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That's not an analysis so much as, using his own words, a "hypothetical comparison."

The fact that the OP is using a horsepower rating to gauge a rod's strength tells me that he doesn't understand enough to critique a rod design and that is pointed out in post 27. The thread falls to pieces from there. I doubt he had even figured what the engine's peak piston acceleration was.

I'm not promoting one design over another, but the possibly most powerful road racing engines to exist used tapered h-beam rods. Are they the best for all applications? Likely not.
 

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The last time I saw a guy try to race a bridge down the 1320 his reaction time was so slow the lady in the ticket booth gave him an hourglass along with his timeslip
 

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The last time I saw a guy try to race a bridge down the 1320 his reaction time was so slow the lady in the ticket booth gave him an hourglass along with his timeslip
Good point. I think it's a draw. One prob works as well as the other IMO+. It's not like most of us R running a "AA Fueler" on the street(Many folks think so) & prob track as far as that goes.
 

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Just stirring the pot a little....


:rofl:
 

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H and I are the same shape, just turned 90 degrees. You can't really say one is better than the other and will always be in every case. It's going to depend on the specific geometry of the two rods you're comparing.

It's simple enough to calculate the difference between two designs if you have the CAD geometry - just dump into ANSYS or FEA of your choice. And your comparison will be based on a specific build. High RPM vs boost vs N20 your answers will vary.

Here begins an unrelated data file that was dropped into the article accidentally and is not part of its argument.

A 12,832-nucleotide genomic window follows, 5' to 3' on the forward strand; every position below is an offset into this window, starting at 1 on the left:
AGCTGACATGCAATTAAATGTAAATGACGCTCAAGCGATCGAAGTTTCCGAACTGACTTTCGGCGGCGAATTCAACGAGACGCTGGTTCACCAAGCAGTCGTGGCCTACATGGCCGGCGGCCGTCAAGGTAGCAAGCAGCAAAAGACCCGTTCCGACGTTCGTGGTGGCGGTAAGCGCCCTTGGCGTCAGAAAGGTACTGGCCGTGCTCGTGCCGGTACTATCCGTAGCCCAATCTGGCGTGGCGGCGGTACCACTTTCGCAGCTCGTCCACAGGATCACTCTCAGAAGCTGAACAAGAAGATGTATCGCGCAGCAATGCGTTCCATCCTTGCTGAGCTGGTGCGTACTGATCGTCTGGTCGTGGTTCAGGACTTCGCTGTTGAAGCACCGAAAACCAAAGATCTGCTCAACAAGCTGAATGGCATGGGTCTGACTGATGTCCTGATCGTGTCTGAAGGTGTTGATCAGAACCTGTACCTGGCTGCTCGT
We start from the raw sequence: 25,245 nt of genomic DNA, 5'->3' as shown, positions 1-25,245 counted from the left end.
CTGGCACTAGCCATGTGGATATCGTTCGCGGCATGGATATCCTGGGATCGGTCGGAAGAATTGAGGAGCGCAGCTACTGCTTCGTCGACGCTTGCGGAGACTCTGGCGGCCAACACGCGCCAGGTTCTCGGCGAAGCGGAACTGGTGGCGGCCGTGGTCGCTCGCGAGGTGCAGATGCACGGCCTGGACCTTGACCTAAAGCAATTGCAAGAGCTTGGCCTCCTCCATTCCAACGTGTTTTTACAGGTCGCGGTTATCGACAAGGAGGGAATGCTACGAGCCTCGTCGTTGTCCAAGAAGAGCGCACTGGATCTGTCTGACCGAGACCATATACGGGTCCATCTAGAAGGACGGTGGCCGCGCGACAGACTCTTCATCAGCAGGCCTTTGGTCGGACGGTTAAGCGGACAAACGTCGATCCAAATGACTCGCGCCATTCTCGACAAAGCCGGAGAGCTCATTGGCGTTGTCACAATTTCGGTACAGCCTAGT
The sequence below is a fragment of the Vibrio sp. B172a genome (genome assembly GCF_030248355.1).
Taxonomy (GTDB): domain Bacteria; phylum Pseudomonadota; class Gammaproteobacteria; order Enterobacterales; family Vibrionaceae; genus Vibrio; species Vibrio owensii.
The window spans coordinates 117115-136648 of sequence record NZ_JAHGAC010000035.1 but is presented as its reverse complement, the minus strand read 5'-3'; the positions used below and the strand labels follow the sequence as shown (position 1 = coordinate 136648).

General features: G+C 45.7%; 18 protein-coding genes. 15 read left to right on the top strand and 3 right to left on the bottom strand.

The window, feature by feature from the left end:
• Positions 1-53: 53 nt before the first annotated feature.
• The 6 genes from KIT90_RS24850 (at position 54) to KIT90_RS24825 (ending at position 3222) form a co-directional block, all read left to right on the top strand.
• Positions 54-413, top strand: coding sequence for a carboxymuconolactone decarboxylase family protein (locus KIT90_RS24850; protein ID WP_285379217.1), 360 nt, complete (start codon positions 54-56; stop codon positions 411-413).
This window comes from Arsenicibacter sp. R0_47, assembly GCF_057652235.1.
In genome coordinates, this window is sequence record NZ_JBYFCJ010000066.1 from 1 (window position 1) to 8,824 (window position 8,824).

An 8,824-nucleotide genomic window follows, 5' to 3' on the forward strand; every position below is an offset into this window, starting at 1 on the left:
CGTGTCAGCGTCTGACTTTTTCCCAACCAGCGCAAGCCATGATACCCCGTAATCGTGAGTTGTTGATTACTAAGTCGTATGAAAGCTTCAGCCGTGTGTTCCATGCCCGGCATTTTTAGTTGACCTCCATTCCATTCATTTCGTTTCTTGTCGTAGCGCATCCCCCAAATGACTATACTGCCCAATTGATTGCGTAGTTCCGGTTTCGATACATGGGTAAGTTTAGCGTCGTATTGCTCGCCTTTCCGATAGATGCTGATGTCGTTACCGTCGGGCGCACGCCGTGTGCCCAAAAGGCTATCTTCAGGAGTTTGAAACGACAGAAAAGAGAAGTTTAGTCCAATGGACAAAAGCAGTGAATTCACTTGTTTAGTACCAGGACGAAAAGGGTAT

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This rod was used to make about 15.5hp/ci @ 11,500rpm:


and used studs:


15.5hp/ci is like a 302 making 4,700hp.

Does that mean they're the best and Top Fuel teams should use them instead of big aluminum slabs? No; it's completely application dependent....like most aspects of an engine's design.

Brilliant response, but the same principles apply. I-Beam is harder to twist.
Twisting is only one consideration in either application. I don't see too many conrods loaded directly from the side and I don't think too many bridges bear the majority of their load in longitudinal tension and compression like a connecting rods does.

I'm just saying the analogy doesn't work because the applications aren't similar.

Well the flow bench has an obvious weight advantage vs a bridge or chassis dyno
Butt dynos are lighter still, but they're even worse around a track.
 

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I would be interesting [and expensive] to have a test with two rods of the same weight, same material, one H beam, one I beam, and both ran until failure.

Then analyze how the failure's occurred.

According to another article I just read, I beam rods are generally lighter, and better suited to high rpm applications, where as H beam rods are stiffer, heavier, and better suited for high HP/TQ applications [forced induction].
 

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I would be interesting [and expensive] to have a test with two rods of the same weight, same material, one H beam, one I beam, and both ran until failure.

Then analyze how the failure's occurred.

According to another article I just read, I beam rods are generally lighter, and better suited to high rpm applications, where as H beam rods are stiffer, heavier, and better suited for high HP/TQ applications [forced induction].

Why are they "stiffer, heavier"
 

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Does that mean they're the best and Top Fuel teams should use them instead of big aluminum slabs? No; it's completely application dependent....like most aspects of an engine's design.
Well that's certainly true.

Twisting is only one consideration in either application. I don't see too many conrods loaded directly from the side and I don't think too many bridges bear the majority of their load in longitudinal tension and compression like a connecting rods does.
And an h bean is stronger across the beam. How many rods get bent that direction?

I'm just saying the analogy doesn't work because the applications aren't similar.
While the I Beam is strongest perpendicular to the Beam. The application may not be the same the the direction of the stress is.

And a good racer will wrap either one of them around the crankshaft given the opportunity.
 
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